Eljamal claims anti-Arab, pro-Jewish bias by judges
Ordered to pay nearly $10 million in two legal cases stemming from disputes with associates in a Shell gas stations venture, a Westchester businessman has claimed he is a victim of discrimination by Jewish judges in White Plains who have repeatedly denied him his civil rights because he is a “Muslim Arab of Palestinian descent.”
Sammy Eljamal, owner of Wholesale Fuels in Thornwood and a longtime owner and operator of gas stations and convenience stores in the region, singled out state Supreme Court justices Lester B. Adler and Joan B. Lefkowitz in a rambling five-page complaint that Eljamal’s publicist said has been filed with the U.S. Attorney’s office for the Southern District of New York. An attorney representing Eljamal in an appeal of a case in which a Westchester jury in May awarded $4.75 million in damages to Eljamal’s opponent said his client told him the complaint also was filed with the state attorney general’s office.
A copy of the complaint was provided to the Business Journal by Eljamal’s public relations representative, John Fox. Asked about the status of the complaint since its filing, Fox said he was awaiting Eljamal’s comments but had been delayed because the Thornwood-based businessman and Purchase resident was dealing with “some personal issues.”
The complaint especially focuses on the conduct of Adler as presiding judge at an 11-day trial in May that resulted in the nearly $5 million jury award to plaintiff Brent Coscia.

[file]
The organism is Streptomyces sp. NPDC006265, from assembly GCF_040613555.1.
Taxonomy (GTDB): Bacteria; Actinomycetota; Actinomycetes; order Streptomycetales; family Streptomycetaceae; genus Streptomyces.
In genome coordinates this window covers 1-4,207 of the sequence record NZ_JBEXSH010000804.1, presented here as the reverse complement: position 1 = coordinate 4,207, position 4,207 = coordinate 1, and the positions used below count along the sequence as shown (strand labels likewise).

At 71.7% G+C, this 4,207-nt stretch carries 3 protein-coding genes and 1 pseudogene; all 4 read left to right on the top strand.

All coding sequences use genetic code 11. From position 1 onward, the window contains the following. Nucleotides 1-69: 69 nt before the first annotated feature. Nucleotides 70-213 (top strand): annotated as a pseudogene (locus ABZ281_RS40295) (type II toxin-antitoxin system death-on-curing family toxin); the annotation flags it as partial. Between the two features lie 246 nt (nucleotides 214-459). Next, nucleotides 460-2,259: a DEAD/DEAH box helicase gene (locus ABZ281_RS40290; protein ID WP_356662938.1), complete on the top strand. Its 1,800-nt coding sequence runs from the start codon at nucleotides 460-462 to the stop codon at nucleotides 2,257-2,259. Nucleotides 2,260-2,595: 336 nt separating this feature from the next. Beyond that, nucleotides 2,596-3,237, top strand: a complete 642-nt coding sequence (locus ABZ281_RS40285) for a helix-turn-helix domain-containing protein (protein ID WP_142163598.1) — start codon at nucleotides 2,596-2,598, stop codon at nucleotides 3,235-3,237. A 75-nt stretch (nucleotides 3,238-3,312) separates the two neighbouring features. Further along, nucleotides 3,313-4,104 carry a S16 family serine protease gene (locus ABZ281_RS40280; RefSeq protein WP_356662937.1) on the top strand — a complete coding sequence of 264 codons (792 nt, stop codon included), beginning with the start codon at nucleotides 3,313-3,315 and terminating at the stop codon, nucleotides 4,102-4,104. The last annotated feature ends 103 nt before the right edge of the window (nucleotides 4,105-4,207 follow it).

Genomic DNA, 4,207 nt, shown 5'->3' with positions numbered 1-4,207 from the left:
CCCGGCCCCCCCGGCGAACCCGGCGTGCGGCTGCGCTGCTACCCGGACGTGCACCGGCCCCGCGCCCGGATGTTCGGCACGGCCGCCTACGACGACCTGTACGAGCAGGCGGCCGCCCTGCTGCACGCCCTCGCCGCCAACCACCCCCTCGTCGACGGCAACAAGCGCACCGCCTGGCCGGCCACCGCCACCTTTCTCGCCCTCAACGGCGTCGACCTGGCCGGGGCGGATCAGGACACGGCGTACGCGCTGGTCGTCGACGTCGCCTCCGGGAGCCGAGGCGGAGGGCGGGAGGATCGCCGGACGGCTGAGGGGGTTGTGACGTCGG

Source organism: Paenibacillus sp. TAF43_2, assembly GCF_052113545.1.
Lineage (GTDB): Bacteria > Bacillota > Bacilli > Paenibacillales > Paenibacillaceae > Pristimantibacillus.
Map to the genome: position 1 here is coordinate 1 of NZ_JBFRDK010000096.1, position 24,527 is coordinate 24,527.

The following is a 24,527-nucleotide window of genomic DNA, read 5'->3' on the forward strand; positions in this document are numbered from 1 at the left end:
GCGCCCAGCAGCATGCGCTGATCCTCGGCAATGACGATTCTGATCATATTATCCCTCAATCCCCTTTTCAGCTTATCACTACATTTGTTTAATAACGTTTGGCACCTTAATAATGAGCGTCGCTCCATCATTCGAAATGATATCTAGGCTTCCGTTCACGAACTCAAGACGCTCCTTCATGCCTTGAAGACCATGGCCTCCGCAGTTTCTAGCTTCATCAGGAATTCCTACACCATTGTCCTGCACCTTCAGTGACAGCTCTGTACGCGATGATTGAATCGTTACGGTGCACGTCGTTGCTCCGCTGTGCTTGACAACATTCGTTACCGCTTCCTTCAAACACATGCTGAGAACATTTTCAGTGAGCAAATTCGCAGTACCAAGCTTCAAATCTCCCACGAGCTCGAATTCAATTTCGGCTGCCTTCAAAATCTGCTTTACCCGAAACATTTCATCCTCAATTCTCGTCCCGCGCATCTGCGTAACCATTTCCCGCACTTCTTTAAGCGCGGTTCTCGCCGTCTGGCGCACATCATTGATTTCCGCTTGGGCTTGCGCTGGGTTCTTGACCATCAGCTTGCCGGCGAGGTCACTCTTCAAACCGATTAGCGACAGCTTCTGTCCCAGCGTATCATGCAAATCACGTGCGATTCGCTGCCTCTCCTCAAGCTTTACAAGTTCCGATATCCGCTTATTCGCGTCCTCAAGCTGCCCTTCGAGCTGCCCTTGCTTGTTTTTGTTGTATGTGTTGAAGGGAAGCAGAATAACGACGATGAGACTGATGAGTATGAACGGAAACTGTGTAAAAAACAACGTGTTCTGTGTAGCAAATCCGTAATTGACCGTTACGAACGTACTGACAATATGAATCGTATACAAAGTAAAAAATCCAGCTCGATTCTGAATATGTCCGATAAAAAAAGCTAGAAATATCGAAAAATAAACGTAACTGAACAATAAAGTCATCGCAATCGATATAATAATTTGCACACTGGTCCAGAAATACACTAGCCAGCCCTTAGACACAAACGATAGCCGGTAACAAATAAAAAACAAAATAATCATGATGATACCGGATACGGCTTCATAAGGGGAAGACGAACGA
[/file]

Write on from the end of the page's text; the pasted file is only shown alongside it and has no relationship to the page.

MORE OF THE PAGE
Coscia is general manager of New York Fuel Distributors L.L.C. in White Plains, a company from which Eljamal two years ago was ousted as a managing partner after his failed attempt to stop his removal by disgruntled partners with a lawsuit in state Supreme Court. Coscia in 2011 was found not guilty in Harrison town court of a charge of aggravated harassment brought by Harrison police after Eljamal claimed he had received a threatening phone call from his business colleague. Coscia in turn sued Eljamal and his associate, Bryan Orser, who testified he overheard the threatening call.
The jury sided with Coscia in his claims that Eljamal knowingly filed a false complaint against him and had engaged in a continuing pattern of “malicious behavior” in an effort to force Coscia out of his job, inflict financial and emotional harm and damage his reputation in the fuel oil industry.
Adler on June 18 denied Eljamal’s bid to delay the court’s judgment ordering payment of damages at 9 percent interest until the defendant’s motions to set aside or modify the jury verdict had been ruled on. Eljamal in his complaint called the verdict “extreme and outrageous, far in excess of what was usual or reasonable or what plaintiff had even requested.”
“The entire trial was an injustice and rigged against me from the start,” Eljamal said in his complaint.
Eljamal’s said he believed the judge’s bias was due to the businessman’s motion some six months earlier to have Judge Lefkowitz removed from another lawsuit in his 3-year-old dispute with majority owners in the purchase, operation and supply of Shell gas stations in Westchester, Long Island and New York City. He said Lefkowitz did recuse herself from all cases involving him, while denying his allegations that she showed a “pro-Israeli, pro-Jewish bias” in court and “visibly deferred to Jewish litigants and attorneys.”